While the children hunted for the brightly colored plastic eggs filled with chocolate, the adults stood around the perimeter the park and watched them. Ed wrapped an arm around his girlfriend’s shoulders. “It’s quite the event you put together.”

She shrugged. “It isn’t that hard. The event is over sixty years old. The hardest part is buying new eggs and chocolates and putting the chocolates in the eggs, and I had a great boyfriend helping me with that. And then I had to hide the eggs, which I do with the help of my incredible team.”

“Nora, give yourself some credit. You organized this whole thing, and that takes work.”

She shrugged. “Sure, I worked hard, but it’s just my job. I was only doing my job.”

“I’ve known you for more than twelve years, but you really haven’t changed that much since college,” he said with a smile.

“What’s that supposed to mean?”

“You’re still the same person you were when I met you ten years ago. You’re humble and sweet. You’re good, Nora. You’re too good.”

She snorted. “I’m not too good. I’m cranky and crabby and tired. And when I’m done here, I want a nap and a drink, and not necessarily in that order.”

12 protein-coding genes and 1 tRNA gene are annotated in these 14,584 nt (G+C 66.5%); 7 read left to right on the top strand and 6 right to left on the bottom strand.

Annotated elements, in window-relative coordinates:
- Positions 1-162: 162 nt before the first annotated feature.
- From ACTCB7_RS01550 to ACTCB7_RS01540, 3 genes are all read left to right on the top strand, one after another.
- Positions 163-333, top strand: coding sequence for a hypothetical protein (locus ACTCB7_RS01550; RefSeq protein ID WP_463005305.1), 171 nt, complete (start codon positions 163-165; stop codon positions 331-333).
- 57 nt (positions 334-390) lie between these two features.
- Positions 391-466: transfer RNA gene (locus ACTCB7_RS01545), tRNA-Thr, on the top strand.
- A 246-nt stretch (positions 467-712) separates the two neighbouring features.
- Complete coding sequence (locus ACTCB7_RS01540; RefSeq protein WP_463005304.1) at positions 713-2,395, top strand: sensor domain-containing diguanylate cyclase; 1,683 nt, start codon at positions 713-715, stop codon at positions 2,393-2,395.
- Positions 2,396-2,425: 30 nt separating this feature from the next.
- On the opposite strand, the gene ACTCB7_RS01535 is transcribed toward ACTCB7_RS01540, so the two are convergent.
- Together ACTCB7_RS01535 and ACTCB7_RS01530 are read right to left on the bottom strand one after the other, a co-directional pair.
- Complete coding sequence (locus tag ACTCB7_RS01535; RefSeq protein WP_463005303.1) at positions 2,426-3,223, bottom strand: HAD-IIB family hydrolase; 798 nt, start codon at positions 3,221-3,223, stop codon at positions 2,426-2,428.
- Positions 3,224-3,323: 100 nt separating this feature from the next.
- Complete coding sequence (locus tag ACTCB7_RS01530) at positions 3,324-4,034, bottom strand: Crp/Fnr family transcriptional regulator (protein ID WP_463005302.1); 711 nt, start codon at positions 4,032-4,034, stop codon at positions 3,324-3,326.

Ed laughed. “You know that I will help you clean up after the kids are gone and then help you out with the drink and the nap. But I also need you to help me with something.”

She looked up at him suspiciously. “What could I help you with?”

“I need to talk to you,” he said.

“About what?” she replied blandly. “You know how busy I am this weekend. I’m planning on going home and sleeping until it’s time to get up and go to church and brunch tomorrow. And I have to make a quiche somewhere in there.”

He laughed. “And you’ll get to do that. I’ll even help with the quiche. But I need to talk to you about something before church and brunch and all that.”

“Like I said, about what? We’re bringing quiche and the fixings for mimosas. You’re in charge of the mimosas; I’m in charge of the quiche.” She spoke with a look in her eye that clearly implied that she didn’t think Ed could handle making a quiche.

Ed shook his head. “You’re frustrating, you know.”

“I’ve heard that before from Marianne.”

“Oh, she’s worse.”

“Can you just talk to me about it now while we watch the kids?”